Liddon said the iPhone even has the ability to record things in slow-motion, which is a huge benefit for golfers.

“For the average golfer, I think recording your swing and comparing it to your favorite golfer is really beneficial,” he said. “They are the professionals, and it’s their job to properly strike the golf ball, so if you try and get your swing like theirs, you’ll make progress. Plus it’s the cheapest option. As long as you have your clubs and a phone, you are good to go.”

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Taylor Story gets technical and talks about modern golf equipment. Photo by Sean Gillen.

Taylor Story is another avid golfer who attends UM and enjoys the technical aspects of golf. “Every year, their is some type of breakthrough. Whether it’s a gimmick or legit sometimes takes time to find out, but it’s always exciting to see all these ideas become reality.”

Story first starts with the golf ball. “The golf ball may be the one piece of equipment that has received the biggest makeover,” he said. “Back in the day, the inside of a golf ball was wound-up with rubber bands. Now, the ball can have as much as five layers inside.”

Story said all the layers in a ball help with control and distance. “The more layers, typically the more control,” he said. “It’s like give and take. Since there are more layers, the ball can receive all the impact and still have a controlled flight.”

Story even said the dimples on the golf ball have changed. “The dimples help with flight and spin control,” he said. “It’s all aerodynamics, and somewhere in the world, there’s a team in a lab crunching numbers trying to improve their spin and flight. It’s a nonstop search for improvement.”

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Taylor Story shows the technicality that goes into modern golf balls. Photo by Sean Gillen.

 Story said adjustable clubs don’t seem like a technological advancement at first, but when you consider things …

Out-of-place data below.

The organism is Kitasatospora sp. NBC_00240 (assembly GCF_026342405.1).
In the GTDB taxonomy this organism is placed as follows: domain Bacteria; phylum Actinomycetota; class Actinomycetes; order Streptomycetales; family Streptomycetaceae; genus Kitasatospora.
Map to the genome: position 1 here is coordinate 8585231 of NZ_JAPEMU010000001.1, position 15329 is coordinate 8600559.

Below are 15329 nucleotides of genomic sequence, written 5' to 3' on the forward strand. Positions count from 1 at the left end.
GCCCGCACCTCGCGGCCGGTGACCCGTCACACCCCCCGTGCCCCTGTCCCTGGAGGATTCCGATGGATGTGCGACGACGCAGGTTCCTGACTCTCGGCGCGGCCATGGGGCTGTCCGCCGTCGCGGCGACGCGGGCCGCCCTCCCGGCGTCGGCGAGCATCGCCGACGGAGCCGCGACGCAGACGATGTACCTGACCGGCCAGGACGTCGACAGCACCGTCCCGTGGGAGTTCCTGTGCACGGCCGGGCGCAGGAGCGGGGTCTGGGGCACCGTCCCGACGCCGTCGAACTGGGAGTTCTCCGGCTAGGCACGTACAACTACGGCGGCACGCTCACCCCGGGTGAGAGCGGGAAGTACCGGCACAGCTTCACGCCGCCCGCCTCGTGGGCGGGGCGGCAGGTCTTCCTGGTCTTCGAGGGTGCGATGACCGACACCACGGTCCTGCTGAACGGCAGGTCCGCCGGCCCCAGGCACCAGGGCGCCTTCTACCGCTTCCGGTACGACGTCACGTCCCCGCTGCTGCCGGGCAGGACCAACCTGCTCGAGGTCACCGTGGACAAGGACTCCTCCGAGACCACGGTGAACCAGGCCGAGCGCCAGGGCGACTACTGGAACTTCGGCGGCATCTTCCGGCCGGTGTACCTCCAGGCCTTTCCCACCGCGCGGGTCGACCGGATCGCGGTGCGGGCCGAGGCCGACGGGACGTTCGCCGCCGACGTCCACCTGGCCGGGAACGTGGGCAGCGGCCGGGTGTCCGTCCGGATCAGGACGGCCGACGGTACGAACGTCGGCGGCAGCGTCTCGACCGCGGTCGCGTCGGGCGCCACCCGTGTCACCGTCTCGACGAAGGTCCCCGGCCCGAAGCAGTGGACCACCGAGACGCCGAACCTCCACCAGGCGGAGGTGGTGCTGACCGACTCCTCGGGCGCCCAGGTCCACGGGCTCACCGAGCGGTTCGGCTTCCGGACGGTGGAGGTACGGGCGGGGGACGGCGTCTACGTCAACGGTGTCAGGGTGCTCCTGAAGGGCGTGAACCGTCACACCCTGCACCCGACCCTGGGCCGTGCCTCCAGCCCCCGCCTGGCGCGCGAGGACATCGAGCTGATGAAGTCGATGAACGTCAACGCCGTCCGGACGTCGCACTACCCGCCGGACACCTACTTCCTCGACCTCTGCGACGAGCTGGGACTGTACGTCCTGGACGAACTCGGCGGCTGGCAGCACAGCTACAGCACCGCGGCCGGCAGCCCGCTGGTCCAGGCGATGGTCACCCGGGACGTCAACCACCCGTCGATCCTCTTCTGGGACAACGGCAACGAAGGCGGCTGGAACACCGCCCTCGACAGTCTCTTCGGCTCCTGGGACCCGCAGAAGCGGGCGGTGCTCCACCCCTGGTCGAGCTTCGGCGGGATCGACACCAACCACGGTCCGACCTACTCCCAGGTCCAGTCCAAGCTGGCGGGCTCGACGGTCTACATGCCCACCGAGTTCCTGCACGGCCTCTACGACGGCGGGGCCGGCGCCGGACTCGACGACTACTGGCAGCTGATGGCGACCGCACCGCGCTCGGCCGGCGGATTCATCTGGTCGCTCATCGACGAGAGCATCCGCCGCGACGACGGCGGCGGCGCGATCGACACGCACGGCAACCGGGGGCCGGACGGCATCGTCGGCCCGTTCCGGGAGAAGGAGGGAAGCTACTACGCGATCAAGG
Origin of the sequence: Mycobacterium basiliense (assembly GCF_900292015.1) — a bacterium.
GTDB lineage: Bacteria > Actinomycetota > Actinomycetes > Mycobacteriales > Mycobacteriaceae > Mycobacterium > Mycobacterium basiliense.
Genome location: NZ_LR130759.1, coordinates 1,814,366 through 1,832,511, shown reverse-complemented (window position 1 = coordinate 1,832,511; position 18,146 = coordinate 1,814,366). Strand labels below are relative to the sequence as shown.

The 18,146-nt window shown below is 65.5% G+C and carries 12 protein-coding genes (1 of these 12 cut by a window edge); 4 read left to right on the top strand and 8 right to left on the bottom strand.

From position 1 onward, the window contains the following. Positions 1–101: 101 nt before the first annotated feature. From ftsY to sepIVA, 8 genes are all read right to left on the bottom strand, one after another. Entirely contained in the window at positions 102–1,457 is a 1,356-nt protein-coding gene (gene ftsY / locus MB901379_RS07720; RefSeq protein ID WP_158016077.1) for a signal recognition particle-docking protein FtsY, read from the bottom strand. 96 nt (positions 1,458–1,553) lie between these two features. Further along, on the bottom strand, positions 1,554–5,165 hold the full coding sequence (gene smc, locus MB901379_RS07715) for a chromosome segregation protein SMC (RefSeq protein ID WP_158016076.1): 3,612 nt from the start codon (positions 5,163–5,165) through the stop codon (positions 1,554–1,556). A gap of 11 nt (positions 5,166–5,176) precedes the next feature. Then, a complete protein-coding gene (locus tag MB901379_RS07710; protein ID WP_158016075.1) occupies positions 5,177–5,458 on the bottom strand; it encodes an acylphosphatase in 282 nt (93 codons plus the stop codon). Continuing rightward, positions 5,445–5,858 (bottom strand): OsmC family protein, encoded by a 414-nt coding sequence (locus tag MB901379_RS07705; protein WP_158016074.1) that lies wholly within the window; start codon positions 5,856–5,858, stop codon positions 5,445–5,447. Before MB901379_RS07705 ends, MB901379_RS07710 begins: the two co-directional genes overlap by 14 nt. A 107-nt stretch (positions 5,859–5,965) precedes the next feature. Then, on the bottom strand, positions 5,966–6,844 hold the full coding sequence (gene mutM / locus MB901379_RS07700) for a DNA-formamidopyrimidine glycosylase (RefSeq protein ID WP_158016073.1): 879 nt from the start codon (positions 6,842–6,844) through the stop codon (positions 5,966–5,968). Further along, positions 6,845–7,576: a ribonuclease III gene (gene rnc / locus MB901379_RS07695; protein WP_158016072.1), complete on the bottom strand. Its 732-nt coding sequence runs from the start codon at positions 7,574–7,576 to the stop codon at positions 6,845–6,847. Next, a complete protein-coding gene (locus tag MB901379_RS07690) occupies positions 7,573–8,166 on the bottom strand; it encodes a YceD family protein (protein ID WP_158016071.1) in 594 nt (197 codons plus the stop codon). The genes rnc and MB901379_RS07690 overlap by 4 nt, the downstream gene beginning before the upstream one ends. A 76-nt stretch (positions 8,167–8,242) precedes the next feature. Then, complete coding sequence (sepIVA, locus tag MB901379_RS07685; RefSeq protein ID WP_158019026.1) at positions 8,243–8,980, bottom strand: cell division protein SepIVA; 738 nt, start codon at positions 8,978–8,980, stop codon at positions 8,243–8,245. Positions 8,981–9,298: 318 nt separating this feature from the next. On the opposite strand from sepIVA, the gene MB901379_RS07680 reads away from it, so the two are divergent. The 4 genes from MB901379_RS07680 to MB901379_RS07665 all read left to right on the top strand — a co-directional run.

“Before, if you wanted an adjustment in loft, or wanted some setup that could favor a particular shot shape, you would have to get your club made that way,” he said. “Now, the fact that we, ourselves, can do it right at our fingertips is just amazing. I feel like people have taken that for granted.”

Story said some of the hot trends in equipment range from clubs being adjustable, to sliding weights on a club-head, to beams being placed on the inside of clubs, to driver faces having grooves or even being twisted.

“All of it is designed to help your game, and it’s all about what fits you,” he said.

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Taylor Story shows an example of a modern driver and how it can be adjusted. Photo by Sean Gillen.

Story said technology has also helped retailers.

“I go to a golf shop, and I want a club that is going to be perfect for me,” he said. “So I go get fitted where I hit balls on a simulator, and the simulator offers me and the fitter feedback on my swing and the numbers I am getting. From there, we work on getting the perfect numbers by making the necessary adjustments on the club.”

Story said he read in a golf-specific magazine that many golfers have not been fitted, which means they could be hitting the ball much better.

“The average golfer isn’t fitted,” he said, “so they aren’t playing to their full potential.”

Lately, there has been some worry that maybe golf technology has become too much.

“Yes, people have argued that,” Story said, “but you have to consider there are more amateurs than tour professionals, so not everybody is going to hit the ball as far and as controlled as the pros. I think technology is good for the sport. As time goes on in the real world, technology is becoming used in more and more ways, so why not in golf?”